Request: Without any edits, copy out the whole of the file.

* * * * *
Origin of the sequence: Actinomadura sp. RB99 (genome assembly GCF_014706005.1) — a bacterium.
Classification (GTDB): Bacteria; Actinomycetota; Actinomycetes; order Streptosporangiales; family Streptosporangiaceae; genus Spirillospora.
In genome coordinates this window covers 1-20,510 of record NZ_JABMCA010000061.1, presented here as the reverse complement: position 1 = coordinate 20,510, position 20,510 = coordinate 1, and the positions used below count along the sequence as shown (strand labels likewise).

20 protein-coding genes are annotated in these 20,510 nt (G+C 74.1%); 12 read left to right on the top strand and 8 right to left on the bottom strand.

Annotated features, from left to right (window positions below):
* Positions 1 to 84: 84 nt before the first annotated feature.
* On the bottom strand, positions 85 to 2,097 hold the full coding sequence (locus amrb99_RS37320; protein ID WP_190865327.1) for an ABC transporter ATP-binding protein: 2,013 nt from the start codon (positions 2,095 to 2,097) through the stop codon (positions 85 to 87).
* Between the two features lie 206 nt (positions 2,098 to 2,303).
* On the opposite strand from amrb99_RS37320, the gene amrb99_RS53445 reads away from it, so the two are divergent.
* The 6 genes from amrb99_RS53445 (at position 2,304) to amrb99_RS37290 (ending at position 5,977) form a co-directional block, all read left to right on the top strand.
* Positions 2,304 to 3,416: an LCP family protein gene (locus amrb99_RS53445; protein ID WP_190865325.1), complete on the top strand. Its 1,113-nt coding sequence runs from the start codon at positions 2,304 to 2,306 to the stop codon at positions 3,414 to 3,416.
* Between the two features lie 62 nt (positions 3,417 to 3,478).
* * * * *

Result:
Origin of the sequence: Actinomadura sp. RB99 (genome assembly GCF_014706005.1) — a bacterium.
Classification (GTDB): Bacteria; Actinomycetota; Actinomycetes; order Streptosporangiales; family Streptosporangiaceae; genus Spirillospora.
In genome coordinates this window covers 1-20,510 of record NZ_JABMCA010000061.1, presented here as the reverse complement: position 1 = coordinate 20,510, position 20,510 = coordinate 1, and the positions used below count along the sequence as shown (strand labels likewise).

20 protein-coding genes are annotated in these 20,510 nt (G+C 74.1%); 12 read left to right on the top strand and 8 right to left on the bottom strand.

Annotated features, from left to right (window positions below):
* Positions 1 to 84: 84 nt before the first annotated feature.
* On the bottom strand, positions 85 to 2,097 hold the full coding sequence (locus amrb99_RS37320; protein ID WP_190865327.1) for an ABC transporter ATP-binding protein: 2,013 nt from the start codon (positions 2,095 to 2,097) through the stop codon (positions 85 to 87).
* Between the two features lie 206 nt (positions 2,098 to 2,303).
* On the opposite strand from amrb99_RS37320, the gene amrb99_RS53445 reads away from it, so the two are divergent.
* The 6 genes from amrb99_RS53445 (at position 2,304) to amrb99_RS37290 (ending at position 5,977) form a co-directional block, all read left to right on the top strand.
* Positions 2,304 to 3,416: an LCP family protein gene (locus amrb99_RS53445; protein ID WP_190865325.1), complete on the top strand. Its 1,113-nt coding sequence runs from the start codon at positions 2,304 to 2,306 to the stop codon at positions 3,414 to 3,416.
* Between the two features lie 62 nt (positions 3,417 to 3,478).